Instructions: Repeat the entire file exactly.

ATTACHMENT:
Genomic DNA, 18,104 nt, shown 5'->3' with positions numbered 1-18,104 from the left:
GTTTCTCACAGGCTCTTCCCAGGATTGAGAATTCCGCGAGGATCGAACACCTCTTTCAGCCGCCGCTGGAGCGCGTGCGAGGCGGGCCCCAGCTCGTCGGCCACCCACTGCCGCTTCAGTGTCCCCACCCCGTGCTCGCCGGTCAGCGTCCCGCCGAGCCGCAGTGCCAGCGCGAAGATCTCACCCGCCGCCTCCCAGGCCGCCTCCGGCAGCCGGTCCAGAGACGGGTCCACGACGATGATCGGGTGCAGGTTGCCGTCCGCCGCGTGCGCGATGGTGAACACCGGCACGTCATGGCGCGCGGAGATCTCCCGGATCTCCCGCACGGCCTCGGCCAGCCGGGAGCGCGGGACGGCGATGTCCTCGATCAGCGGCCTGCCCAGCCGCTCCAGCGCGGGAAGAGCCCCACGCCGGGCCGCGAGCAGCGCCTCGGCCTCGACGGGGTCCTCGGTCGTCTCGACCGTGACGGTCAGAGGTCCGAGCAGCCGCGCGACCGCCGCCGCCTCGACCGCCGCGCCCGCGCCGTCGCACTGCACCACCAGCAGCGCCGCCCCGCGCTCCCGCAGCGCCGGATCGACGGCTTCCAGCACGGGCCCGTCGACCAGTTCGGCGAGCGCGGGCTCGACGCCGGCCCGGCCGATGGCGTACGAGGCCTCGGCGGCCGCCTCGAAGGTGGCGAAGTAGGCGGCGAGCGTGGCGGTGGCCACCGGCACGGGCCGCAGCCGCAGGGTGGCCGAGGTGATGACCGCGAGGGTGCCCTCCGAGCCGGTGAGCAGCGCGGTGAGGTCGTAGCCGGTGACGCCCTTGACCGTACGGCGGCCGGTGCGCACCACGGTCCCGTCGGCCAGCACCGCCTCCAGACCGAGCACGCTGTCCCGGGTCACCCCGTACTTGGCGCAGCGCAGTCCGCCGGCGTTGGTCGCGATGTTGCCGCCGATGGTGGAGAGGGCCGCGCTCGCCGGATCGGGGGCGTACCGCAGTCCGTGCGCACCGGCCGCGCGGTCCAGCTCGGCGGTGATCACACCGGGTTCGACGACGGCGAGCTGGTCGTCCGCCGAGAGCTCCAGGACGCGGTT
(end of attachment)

Genomic DNA, 18,104 nt, shown 5'->3' with positions numbered 1-18,104 from the left:
GTTTCTCACAGGCTCTTCCCAGGATTGAGAATTCCGCGAGGATCGAACACCTCTTTCAGCCGCCGCTGGAGCGCGTGCGAGGCGGGCCCCAGCTCGTCGGCCACCCACTGCCGCTTCAGTGTCCCCACCCCGTGCTCGCCGGTCAGCGTCCCGCCGAGCCGCAGTGCCAGCGCGAAGATCTCACCCGCCGCCTCCCAGGCCGCCTCCGGCAGCCGGTCCAGAGACGGGTCCACGACGATGATCGGGTGCAGGTTGCCGTCCGCCGCGTGCGCGATGGTGAACACCGGCACGTCATGGCGCGCGGAGATCTCCCGGATCTCCCGCACGGCCTCGGCCAGCCGGGAGCGCGGGACGGCGATGTCCTCGATCAGCGGCCTGCCCAGCCGCTCCAGCGCGGGAAGAGCCCCACGCCGGGCCGCGAGCAGCGCCTCGGCCTCGACGGGGTCCTCGGTCGTCTCGACCGTGACGGTCAGAGGTCCGAGCAGCCGCGCGACCGCCGCCGCCTCGACCGCCGCGCCCGCGCCGTCGCACTGCACCACCAGCAGCGCCGCCCCGCGCTCCCGCAGCGCCGGATCGACGGCTTCCAGCACGGGCCCGTCGACCAGTTCGGCGAGCGCGGGCTCGACGCCGGCCCGGCCGATGGCGTACGAGGCCTCGGCGGCCGCCTCGAAGGTGGCGAAGTAGGCGGCGAGCGTGGCGGTGGCCACCGGCACGGGCCGCAGCCGCAGGGTGGCCGAGGTGATGACCGCGAGGGTGCCCTCCGAGCCGGTGAGCAGCGCGGTGAGGTCGTAGCCGGTGACGCCCTTGACCGTACGGCGGCCGGTGCGCACCACGGTCCCGTCGGCCAGCACCGCCTCCAGACCGAGCACGCTGTCCCGGGTCACCCCGTACTTGGCGCAGCGCAGTCCGCCGGCGTTGGTCGCGATGTTGCCGCCGATGGTGGAGAGGGCCGCGCTCGCCGGATCGGGGGCGTACCGCAGTCCGTGCGCACCGGCCGCGCGGTCCAGCTCGGCGGTGATCACACCGGGTTCGACGACGGCGAGCTGGTCGTCCGCCGAGAGCTCCAGGACGCGGTT